by Irene Klotz
Soyuz-2: GK Launch Services
VOSTOCHNY COSMODROME—A Russian Soyuz-2 rocket, outfitted with a Fregat upper stage, was being
prepared for launch from here in the Russian Far East on Dec. 27, marking the country’s 17th launch of the year,
placing it behind China and the U.S. in annual number of orbital launches.
The 167-ft. (51-m) three-stage Soyuz was rolled out to its launchpad on Dec. 24 in the midst of Siberian winter, with
predawn temperatures of minus 36F. It will be only a few degrees warmer at 11:07 a.m. local time/9:07 p.m. EST
Dec. 26 when the rocket is scheduled for launch, but the only weather concern will be the briskness of upper level
Mounted inside the 12-ft. (3.7-m) dia. payload fairing are the Russian government’s Kanopus-V 5 and 6 Earth
observation satellites and 26 smallsats, including 12 Dove cubesats owned and operated by San Francisco-based Planet.
The rideshares were arranged by GK Launch Services, which was established by the Russian space agency
Roscosmos in 2017 to market Soyuz-2 commercial launch services from Vostochny and the Baikonur Cosmodrome
in Kazakhstan. The Kanopus-V mission marks GK’s first mission.
The Dec. 27 launch will be Russia’s 17th and final orbital launch of the year, tying 2016 for the lowest annual flight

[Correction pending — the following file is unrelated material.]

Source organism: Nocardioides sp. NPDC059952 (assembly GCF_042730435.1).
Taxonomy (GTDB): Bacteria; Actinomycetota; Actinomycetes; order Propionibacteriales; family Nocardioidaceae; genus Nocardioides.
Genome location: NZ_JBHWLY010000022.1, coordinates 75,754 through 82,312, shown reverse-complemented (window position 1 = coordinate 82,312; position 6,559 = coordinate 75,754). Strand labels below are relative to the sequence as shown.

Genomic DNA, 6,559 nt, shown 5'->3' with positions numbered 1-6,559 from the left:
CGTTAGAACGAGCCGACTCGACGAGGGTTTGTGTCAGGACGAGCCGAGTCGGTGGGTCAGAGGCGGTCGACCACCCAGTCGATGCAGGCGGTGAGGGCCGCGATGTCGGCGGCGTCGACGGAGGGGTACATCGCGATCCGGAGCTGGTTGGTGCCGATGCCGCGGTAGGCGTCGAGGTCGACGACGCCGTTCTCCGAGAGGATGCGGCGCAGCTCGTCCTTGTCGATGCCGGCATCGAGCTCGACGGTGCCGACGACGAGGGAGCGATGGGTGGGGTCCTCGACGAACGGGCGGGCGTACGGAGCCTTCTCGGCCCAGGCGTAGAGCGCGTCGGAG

rate since 1961.
China, which was scheduled for its 41st flight of year on Dec. 29, finishes 2018 ahead of the U.S. in orbital launch
activity for the first time since 2012. United Launch Alliance (ULA) is aiming to close the year with a final Delta IV
Heavy flight, marking the country’s 35th orbital launch.
SpaceX accounted for 21 of the U.S. flights, including the Dec. 23 launch of the U.S. Air Force’s first GPS III satellite
on Dec. 23. ULA has completed eight, with a final mission for the National Reconnaissance Office planned for no
earlier than Dec. 30. Rocket Lab flew three missions, and Northrop Grumman flew its Antares rocket twice for NASA
International Space Station cargo runs.